Driven primarily by the U.S. Federal Reserve’s plan to tighten monetary policy and curb inflation, and compounded by geopolitical tensions and earnings, the S&P 500® finished January down 5.26%.
Market participants contemplating how to position themselves for the path ahead should not overlook dividend growth strategies such as the S&P 500 Dividend Aristocrats®. To be included in this index, companies must be members of the S&P 500 and have increased dividends for at least 25 consecutive years.
Since December 1989, the index has outperformed the S&P 500 with lower volatility.
With looming inflation concerns and the prospect of further volatility, the case for dividend growth strategies may be particularly compelling. The ability to consistently grow dividends every year through different economic environments can be an indication of financial strength and discipline.
As Exhibit 2 shows, over half of the current constituents in the S&P 500 Dividend Aristocrats have grown their dividends for more than 40 years.
The defensive qualities of the S&P 500 Dividend Aristocrats can be observed by examining the historical downside capture ratio in Exhibit 3. A downside capture ratio of less than 100 indicates that a strategy has lost less than its benchmark during months when the benchmark return was negative.
Inflation is the enemy of bonds because it erodes the value of their fixed coupons. However, companies have the advantage of being able to grow their dividends to outperform inflation over the long term. Exhibit 4 shows that dividends paid by current constituents of the S&P 500 Dividend Aristocrats have grown on average by 10.6% a year over the last 25 years compared with ~2.25% per year for inflation.
Attractive Yield Potential
While potential rate hikes may make equities less attractive on a yield basis, dividends can still play an important role in generating yield if interest rates remain low on an absolute basis.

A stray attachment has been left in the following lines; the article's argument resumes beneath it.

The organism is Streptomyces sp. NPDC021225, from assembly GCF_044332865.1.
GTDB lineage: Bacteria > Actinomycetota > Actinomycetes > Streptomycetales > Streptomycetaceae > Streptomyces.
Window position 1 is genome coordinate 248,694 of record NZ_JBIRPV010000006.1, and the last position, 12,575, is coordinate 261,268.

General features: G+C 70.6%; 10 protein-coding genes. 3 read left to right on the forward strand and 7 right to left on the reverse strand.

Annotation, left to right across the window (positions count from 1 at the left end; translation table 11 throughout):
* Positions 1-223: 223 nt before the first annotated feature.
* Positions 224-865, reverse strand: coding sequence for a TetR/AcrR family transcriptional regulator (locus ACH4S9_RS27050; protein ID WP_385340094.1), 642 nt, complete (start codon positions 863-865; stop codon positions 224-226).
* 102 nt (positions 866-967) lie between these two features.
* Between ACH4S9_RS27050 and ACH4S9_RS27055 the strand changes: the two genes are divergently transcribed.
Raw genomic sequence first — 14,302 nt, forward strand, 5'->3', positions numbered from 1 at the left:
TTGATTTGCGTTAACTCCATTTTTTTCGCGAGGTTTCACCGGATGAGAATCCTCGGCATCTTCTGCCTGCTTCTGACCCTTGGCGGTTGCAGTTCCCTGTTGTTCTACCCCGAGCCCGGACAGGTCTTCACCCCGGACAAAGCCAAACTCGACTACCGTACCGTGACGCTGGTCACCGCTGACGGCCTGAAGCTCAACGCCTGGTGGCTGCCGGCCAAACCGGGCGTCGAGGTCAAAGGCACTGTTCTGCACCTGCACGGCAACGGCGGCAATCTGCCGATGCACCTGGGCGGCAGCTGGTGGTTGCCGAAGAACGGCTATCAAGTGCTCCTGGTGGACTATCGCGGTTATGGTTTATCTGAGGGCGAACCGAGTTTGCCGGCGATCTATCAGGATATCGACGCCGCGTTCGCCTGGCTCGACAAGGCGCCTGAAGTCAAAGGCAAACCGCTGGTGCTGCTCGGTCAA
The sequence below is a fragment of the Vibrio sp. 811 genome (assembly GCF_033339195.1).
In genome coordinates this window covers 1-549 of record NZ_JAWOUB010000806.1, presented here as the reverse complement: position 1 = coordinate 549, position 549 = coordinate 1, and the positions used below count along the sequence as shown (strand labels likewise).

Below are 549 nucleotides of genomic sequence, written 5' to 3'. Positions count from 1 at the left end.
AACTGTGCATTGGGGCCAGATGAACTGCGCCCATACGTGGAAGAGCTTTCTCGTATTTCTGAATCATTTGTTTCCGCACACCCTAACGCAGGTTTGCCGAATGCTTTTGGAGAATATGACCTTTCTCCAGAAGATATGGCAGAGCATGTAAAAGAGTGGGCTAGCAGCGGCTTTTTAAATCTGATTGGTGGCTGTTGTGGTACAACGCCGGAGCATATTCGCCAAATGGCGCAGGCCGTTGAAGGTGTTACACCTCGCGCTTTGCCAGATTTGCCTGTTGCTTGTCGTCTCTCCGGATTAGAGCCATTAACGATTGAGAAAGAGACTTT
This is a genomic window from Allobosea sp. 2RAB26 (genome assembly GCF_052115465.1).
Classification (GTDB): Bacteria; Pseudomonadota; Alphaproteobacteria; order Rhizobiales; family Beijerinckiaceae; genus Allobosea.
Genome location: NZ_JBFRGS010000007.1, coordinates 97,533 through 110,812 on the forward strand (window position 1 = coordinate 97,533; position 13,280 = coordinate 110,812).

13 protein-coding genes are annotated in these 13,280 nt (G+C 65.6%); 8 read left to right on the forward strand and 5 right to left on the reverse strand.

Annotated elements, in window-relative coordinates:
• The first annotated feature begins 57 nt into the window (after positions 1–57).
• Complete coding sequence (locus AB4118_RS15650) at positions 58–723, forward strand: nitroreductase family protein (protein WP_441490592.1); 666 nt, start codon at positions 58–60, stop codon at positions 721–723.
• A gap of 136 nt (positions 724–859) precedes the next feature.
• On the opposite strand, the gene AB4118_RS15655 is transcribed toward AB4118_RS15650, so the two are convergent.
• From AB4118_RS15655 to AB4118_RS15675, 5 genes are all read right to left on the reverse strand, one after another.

While other higher-yielding dividend strategies exist, they often come with higher risk. The S&P 500 Dividend Aristocrats, however, tend to exhibit lower risk by including only companies that have increased dividends for at least 25 consecutive years, while still delivering higher yields than the benchmark. As of year-end 2021, the S&P 500 Dividend Aristocrats had an indicative yield of 2.24% versus 1.30% for the S&P 500 (see Exhibit 5).
Market participants looking to further reduce risk and drawdowns may want to consider risk control strategies. These strategies dynamically adjust exposure to an index, such as the S&P 500 Dividend Aristocrats, in an effort to target a stable level of volatility in all market environments. When volatility increases, the risk control index moves out of the underlying index and into cash. The opposite occurs when volatility decreases.
Exhibit 6 shows a detailed risk/return comparison of the S&P 500 Aristocrats Daily Risk Control Indices from May 31, 1990, to Jan. 31, 2022. The three largest drawdowns were dramatically reduced across all four volatility targets.
With inflation and uncertainty in the air, dividend growth strategies offer a way to measure higher-quality companies, growing dividends, and competitive yields. Market participants looking to layer on additional protection against volatility may also want to consider risk control strategies.The posts on this blog are opinions, not advice. Please read our Disclaimers.